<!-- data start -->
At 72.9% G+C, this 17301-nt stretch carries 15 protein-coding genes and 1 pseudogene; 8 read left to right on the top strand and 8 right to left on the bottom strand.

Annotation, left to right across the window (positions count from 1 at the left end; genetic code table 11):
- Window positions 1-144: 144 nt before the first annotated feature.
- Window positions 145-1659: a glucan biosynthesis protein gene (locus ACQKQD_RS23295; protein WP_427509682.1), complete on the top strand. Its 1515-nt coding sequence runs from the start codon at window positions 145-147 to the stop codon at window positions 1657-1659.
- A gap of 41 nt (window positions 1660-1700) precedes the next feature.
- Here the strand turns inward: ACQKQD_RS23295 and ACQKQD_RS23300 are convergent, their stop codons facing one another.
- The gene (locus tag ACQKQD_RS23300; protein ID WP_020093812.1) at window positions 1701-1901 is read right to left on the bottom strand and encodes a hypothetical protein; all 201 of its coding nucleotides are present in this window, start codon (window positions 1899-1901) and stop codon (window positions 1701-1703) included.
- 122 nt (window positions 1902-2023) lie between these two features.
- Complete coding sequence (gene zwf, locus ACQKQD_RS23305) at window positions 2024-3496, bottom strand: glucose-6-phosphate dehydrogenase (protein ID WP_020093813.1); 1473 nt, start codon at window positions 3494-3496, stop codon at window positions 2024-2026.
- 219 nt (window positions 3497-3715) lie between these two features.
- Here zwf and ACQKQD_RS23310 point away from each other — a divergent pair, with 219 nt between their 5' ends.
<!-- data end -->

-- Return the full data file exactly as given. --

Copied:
At 72.9% G+C, this 17301-nt stretch carries 15 protein-coding genes and 1 pseudogene; 8 read left to right on the top strand and 8 right to left on the bottom strand.

Annotation, left to right across the window (positions count from 1 at the left end; genetic code table 11):
- Window positions 1-144: 144 nt before the first annotated feature.
- Window positions 145-1659: a glucan biosynthesis protein gene (locus ACQKQD_RS23295; protein WP_427509682.1), complete on the top strand. Its 1515-nt coding sequence runs from the start codon at window positions 145-147 to the stop codon at window positions 1657-1659.
- A gap of 41 nt (window positions 1660-1700) precedes the next feature.
- Here the strand turns inward: ACQKQD_RS23295 and ACQKQD_RS23300 are convergent, their stop codons facing one another.
- The gene (locus tag ACQKQD_RS23300; protein ID WP_020093812.1) at window positions 1701-1901 is read right to left on the bottom strand and encodes a hypothetical protein; all 201 of its coding nucleotides are present in this window, start codon (window positions 1899-1901) and stop codon (window positions 1701-1703) included.
- 122 nt (window positions 1902-2023) lie between these two features.
- Complete coding sequence (gene zwf, locus ACQKQD_RS23305) at window positions 2024-3496, bottom strand: glucose-6-phosphate dehydrogenase (protein ID WP_020093813.1); 1473 nt, start codon at window positions 3494-3496, stop codon at window positions 2024-2026.
- 219 nt (window positions 3497-3715) lie between these two features.
- Here zwf and ACQKQD_RS23310 point away from each other — a divergent pair, with 219 nt between their 5' ends.